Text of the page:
With such triumphs, the scales tipped: commercial interests began to drive the science. As Rasmussen shows, recombinant tissue-type plasminogen activator, or tPA, a clot-dissolver that could be used to mitigate a heart attack in progress, was hailed as the “billion-dollar protein”. The stakes were now too high to sustain the lofty, lefty ideals of 'pure' communal science. Researchers became entrepreneurs. Discoveries became intellectual property. Patenting preceded publishing. The science never disappeared, but business values increasingly trumped it. Rasmussen is wistful for the early days of biotech's golden age, when science drove business rather than the other way around.
The parallels between biotech and the contemporaneous (and neighbouring) rise of computing are relevant, given the degree to which genomics and information science have merged. Rasmussen does not provide this context, which would have situated the history better and helped to connect it to the present day. The contrasts between computing and biotech are as interesting as the continuities. Unlike the nerds of Silicon Valley, who started up their companies in garages, the bio-geeks started theirs in well-stocked, mainly government-funded university labs. But, as in IT, the dream became having your little company bought by one of the big corporations. By the 1990s, both industries had become less freewheeling and curiosity-driven, and more privatized and gold-directed.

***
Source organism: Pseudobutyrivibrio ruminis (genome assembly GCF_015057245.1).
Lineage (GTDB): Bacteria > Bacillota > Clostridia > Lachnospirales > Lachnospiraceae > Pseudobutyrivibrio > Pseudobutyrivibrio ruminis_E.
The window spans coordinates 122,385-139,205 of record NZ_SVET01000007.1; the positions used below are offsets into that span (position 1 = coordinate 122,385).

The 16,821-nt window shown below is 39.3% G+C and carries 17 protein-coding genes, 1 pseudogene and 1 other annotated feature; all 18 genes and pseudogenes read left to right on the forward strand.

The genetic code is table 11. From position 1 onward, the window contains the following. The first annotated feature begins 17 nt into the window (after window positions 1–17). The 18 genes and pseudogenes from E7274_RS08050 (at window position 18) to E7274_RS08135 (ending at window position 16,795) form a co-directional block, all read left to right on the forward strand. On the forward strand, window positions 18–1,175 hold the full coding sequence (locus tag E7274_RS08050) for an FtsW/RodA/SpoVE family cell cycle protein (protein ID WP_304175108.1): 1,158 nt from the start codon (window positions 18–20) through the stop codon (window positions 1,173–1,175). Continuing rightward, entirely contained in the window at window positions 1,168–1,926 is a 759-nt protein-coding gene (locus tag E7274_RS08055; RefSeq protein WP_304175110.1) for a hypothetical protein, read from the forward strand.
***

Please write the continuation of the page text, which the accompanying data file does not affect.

This trajectory, of course, tracks society's. The Human Genome Project began around the time that the Berlin Wall came down and the Soviet Union collapsed. Soon, a collective mythology emerged — particularly in the United States — that capitalist individualism had 'won'. The resulting shift towards privatization is hitting every sector, but biomedicine is a sharp lens through which to view it. Molecular biology still has its idealists, but their ponytails are greying. Today's graduate students want training in economics, marketing and management, even MBAs. You can now go into biology for the money.
Perhaps Stent wasn't as far off as we thought. Certainly, he missed big by predicting the end of progress. But he presciently foreshadowed, if not the coming of the golden age, the coming of the age of gold.